‘She’s not sure if she wants to be a girl’: California school district pushes LGBT films on students as young as 11


A California school district allegedly created extensive lesson plans and documents encouraging the use of films, books, and events in order to push LGBT and transgender content.

Documents reviewed by the Daily Wire, reportedly produced by the Hayward Unified School District, directed the district’s approximately 19,000 students to watch certain films and documentaries that include disturbing content.

The document provides instructions on how to access the videos at a local library, complete with descriptions and the suggested school grade for viewers.

The first suggestion is a 12-minute short called “I’m Just Anneke,” recommended for grades 5 to 12.

“Anneke is 12. She loves ice hockey and is a hardcore tomboy. Everybody who meets her assumes she’s a boy, but she’s not sure if she wants to be a girl, a boy, or something in-between when she grows up,” the description read.

“Gender Matters: Transgender Youth” is recommended for grades 6 to 12 and is described as “short films about transgender and gender non-conforming young adults.”

Grades 8 to 12 are suggested to watch another film about how “gender messages shape young people’s daily decisions,” as well as “the toll that deeply held stereotypes and rigid gender expectations have on all our lives.”

Another document from the district gave a template for a “Pride Flag Ceremony,” which suggested several speakers. One speaker should “read aloud with LGBTQ identities represented” about a “local, impactful historical figure who is LGBTQ and their contributions to the community.”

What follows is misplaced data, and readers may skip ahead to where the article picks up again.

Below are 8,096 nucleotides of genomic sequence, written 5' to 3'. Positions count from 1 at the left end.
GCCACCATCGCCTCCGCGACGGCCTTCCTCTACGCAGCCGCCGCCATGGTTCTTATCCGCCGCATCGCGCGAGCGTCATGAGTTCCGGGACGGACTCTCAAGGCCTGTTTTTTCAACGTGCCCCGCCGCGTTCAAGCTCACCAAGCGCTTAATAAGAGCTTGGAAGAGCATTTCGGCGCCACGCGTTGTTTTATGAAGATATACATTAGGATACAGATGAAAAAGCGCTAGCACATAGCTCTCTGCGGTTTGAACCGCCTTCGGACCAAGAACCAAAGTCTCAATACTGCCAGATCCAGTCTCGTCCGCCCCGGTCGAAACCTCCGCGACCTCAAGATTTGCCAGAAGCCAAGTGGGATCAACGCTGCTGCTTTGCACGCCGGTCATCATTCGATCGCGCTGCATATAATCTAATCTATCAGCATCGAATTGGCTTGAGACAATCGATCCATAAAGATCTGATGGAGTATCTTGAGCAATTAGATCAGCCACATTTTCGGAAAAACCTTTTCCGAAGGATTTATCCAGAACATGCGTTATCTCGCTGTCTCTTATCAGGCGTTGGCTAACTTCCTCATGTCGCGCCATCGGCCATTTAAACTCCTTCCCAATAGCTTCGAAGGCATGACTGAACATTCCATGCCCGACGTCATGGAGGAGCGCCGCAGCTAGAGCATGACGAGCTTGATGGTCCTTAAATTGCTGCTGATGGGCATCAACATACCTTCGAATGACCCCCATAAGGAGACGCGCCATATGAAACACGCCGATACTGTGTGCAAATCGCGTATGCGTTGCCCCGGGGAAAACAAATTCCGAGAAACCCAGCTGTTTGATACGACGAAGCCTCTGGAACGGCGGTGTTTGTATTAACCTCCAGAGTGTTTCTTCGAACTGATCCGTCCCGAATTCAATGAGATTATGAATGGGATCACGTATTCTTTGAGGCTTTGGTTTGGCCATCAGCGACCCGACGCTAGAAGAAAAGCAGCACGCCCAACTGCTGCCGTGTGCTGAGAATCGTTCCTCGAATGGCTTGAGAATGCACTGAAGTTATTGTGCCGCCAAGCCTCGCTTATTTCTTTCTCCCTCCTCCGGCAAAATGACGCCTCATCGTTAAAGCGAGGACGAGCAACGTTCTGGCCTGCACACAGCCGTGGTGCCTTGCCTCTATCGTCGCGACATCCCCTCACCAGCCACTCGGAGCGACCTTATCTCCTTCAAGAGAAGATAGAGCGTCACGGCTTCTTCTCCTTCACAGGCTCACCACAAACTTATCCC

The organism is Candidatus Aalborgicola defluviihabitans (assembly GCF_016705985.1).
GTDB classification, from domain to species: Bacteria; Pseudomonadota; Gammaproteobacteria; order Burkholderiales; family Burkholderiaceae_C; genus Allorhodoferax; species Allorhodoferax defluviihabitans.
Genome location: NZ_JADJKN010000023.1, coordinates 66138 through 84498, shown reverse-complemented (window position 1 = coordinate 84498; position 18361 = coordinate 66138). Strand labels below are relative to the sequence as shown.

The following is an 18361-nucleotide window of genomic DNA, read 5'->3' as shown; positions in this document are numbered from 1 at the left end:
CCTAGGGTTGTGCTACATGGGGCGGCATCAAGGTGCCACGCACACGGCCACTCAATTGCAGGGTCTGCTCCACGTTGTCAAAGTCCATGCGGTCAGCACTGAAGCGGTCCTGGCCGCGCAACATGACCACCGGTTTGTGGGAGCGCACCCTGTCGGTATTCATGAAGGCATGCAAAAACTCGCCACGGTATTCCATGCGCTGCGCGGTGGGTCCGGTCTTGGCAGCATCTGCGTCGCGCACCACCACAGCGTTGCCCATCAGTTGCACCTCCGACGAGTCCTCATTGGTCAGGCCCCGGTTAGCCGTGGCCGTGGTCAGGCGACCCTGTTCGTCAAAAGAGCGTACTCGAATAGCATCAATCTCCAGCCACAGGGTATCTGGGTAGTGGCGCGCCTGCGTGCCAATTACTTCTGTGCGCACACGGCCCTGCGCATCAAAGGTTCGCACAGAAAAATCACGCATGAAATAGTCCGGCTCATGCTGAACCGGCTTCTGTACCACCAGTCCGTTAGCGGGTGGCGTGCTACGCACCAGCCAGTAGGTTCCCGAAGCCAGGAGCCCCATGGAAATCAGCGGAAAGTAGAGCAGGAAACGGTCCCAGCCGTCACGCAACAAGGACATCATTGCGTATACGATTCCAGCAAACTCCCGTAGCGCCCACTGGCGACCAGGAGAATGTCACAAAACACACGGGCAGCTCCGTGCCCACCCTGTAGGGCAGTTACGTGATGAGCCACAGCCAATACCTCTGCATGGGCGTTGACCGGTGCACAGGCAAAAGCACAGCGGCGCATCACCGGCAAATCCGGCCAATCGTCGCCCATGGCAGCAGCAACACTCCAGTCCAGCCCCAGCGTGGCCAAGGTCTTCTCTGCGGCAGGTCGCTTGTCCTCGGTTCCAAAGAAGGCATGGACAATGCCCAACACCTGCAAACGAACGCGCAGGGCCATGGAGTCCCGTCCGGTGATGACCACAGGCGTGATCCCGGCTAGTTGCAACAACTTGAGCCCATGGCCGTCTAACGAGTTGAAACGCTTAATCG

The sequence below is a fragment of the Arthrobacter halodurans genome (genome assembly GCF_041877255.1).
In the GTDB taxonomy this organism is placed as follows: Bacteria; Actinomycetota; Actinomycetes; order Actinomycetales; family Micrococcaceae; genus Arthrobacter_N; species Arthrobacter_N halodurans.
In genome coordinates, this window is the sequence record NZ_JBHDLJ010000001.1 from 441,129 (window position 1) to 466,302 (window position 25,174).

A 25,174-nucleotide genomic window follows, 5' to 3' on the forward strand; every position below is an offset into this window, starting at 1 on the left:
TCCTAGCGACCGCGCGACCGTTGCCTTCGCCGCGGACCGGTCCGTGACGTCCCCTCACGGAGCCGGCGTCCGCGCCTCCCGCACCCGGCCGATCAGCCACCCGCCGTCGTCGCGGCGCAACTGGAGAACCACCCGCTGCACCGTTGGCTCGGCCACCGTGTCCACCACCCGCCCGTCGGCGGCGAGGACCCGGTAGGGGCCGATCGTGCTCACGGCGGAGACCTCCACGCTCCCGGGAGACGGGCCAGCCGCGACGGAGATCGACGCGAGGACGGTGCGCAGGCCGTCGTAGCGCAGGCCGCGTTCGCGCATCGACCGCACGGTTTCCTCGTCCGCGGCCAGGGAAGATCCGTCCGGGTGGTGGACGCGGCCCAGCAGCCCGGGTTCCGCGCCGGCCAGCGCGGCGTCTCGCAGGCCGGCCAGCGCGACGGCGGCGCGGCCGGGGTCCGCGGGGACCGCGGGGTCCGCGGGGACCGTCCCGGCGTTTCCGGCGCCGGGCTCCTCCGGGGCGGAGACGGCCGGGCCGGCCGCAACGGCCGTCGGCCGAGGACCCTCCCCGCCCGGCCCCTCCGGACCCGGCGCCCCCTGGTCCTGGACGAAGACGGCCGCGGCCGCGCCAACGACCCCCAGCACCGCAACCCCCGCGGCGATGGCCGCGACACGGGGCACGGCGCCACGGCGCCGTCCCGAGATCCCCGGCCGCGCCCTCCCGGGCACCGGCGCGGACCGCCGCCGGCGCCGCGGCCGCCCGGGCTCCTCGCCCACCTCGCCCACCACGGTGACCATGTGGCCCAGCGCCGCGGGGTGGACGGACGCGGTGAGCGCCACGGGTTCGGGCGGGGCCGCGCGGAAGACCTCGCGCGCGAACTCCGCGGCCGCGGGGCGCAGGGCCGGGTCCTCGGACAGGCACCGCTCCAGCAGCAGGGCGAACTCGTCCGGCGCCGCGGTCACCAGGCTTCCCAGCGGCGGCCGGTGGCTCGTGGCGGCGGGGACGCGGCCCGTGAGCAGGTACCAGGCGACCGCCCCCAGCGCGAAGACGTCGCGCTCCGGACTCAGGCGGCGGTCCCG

The template also suggested bringing posters that were “created with an ally,” to “hand out swag,” and “take pictures together with allies at the flagpole.”

In case educators were not aware of what type of “swag” to hand out, the district provided suggestions for that as well. Along with ribbons, stickers, flags, and posters, “Protect trans kids shirt” was also a suggested item.

In addition, a broader document called “LGBTQIA+, Gender, & Pride in HUSD” contained over 90 different pro-LGBT resources, and justifications for the inclusion of such content.

The document described the evolution of the programs for “safe school environments for all students including LGBTQIA+ youth” that spawned in the early 2000s and also noted which gay orientations to celebrate in a given month.

The district’s intentions were revealed rather simplistically under the heading “gender and identity.”

“Sexual orientation is an important topic for students to learn about.”


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